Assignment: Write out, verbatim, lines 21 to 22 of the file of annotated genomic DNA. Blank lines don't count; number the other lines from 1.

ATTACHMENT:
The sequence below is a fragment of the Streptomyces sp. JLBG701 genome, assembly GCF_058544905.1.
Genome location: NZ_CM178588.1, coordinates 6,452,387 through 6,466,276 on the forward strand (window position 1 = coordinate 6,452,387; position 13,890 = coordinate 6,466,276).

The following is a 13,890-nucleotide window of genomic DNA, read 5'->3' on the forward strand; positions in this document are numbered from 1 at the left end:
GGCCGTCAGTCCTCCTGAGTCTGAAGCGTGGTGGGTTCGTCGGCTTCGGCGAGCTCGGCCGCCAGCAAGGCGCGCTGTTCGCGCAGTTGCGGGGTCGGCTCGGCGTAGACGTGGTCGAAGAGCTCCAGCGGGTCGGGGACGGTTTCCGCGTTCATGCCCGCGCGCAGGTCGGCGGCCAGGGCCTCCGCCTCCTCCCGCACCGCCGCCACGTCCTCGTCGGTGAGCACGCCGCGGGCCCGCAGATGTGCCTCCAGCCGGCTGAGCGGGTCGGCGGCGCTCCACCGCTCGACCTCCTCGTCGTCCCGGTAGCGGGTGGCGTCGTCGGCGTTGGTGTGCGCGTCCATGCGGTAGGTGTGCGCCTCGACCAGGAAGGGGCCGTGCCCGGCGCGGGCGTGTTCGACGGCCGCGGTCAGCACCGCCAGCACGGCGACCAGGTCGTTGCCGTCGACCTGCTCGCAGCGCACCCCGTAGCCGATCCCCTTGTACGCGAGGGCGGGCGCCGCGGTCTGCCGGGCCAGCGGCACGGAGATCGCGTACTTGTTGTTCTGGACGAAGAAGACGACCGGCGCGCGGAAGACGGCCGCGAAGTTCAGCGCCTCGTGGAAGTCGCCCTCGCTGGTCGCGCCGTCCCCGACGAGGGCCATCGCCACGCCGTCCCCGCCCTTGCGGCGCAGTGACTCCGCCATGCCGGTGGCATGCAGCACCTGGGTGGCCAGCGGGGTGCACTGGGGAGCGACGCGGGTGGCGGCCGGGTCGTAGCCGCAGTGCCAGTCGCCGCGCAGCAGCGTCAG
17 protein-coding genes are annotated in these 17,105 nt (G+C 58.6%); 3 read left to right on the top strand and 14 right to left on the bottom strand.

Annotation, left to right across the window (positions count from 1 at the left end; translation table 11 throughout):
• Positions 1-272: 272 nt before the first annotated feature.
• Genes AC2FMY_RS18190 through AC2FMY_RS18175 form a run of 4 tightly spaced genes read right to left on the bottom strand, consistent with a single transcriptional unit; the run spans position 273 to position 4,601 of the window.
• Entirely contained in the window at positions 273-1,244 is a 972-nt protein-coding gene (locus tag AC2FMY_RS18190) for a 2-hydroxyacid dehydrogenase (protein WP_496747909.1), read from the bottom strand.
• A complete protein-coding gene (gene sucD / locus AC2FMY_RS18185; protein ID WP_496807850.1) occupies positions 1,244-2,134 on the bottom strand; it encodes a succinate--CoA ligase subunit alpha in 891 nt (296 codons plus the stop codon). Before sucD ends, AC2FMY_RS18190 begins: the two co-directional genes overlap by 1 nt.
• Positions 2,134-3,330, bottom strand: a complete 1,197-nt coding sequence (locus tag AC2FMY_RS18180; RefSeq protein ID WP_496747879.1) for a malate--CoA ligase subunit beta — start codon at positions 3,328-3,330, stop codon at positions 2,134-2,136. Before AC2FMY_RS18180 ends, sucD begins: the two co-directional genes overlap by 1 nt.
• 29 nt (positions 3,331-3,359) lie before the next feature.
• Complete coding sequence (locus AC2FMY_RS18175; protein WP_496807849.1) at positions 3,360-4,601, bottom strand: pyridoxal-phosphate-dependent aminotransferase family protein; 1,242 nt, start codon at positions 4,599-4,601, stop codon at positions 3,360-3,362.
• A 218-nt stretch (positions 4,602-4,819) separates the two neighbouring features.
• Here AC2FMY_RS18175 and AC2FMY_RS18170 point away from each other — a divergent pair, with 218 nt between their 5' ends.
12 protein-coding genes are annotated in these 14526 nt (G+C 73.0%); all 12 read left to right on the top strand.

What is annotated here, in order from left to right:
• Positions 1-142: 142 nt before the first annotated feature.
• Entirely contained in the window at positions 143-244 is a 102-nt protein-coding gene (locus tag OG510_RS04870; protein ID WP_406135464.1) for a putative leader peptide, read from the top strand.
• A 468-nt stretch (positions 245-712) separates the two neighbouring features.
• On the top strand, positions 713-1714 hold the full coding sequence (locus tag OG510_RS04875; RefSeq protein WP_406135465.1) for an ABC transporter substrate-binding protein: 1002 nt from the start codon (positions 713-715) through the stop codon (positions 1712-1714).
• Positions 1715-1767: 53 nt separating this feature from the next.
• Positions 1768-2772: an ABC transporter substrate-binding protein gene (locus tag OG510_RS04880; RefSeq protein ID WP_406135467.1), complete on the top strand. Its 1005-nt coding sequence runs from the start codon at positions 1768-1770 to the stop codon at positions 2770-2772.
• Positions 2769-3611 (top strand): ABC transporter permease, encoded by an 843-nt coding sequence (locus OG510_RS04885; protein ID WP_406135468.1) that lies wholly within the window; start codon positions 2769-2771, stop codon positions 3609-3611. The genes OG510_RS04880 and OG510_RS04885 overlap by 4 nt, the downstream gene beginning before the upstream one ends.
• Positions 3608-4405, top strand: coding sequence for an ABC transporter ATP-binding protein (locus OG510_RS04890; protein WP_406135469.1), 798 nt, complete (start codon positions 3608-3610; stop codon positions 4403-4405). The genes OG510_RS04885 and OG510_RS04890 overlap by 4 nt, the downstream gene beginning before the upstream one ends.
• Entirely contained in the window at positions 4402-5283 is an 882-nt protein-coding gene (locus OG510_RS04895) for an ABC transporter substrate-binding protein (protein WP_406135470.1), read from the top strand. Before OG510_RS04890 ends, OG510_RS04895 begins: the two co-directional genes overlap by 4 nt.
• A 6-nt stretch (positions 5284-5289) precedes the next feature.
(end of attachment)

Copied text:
• On the top strand, positions 713-1714 hold the full coding sequence (locus tag OG510_RS04875; RefSeq protein WP_406135465.1) for an ABC transporter substrate-binding protein: 1002 nt from the start codon (positions 713-715) through the stop codon (positions 1712-1714).
• Positions 1715-1767: 53 nt separating this feature from the next.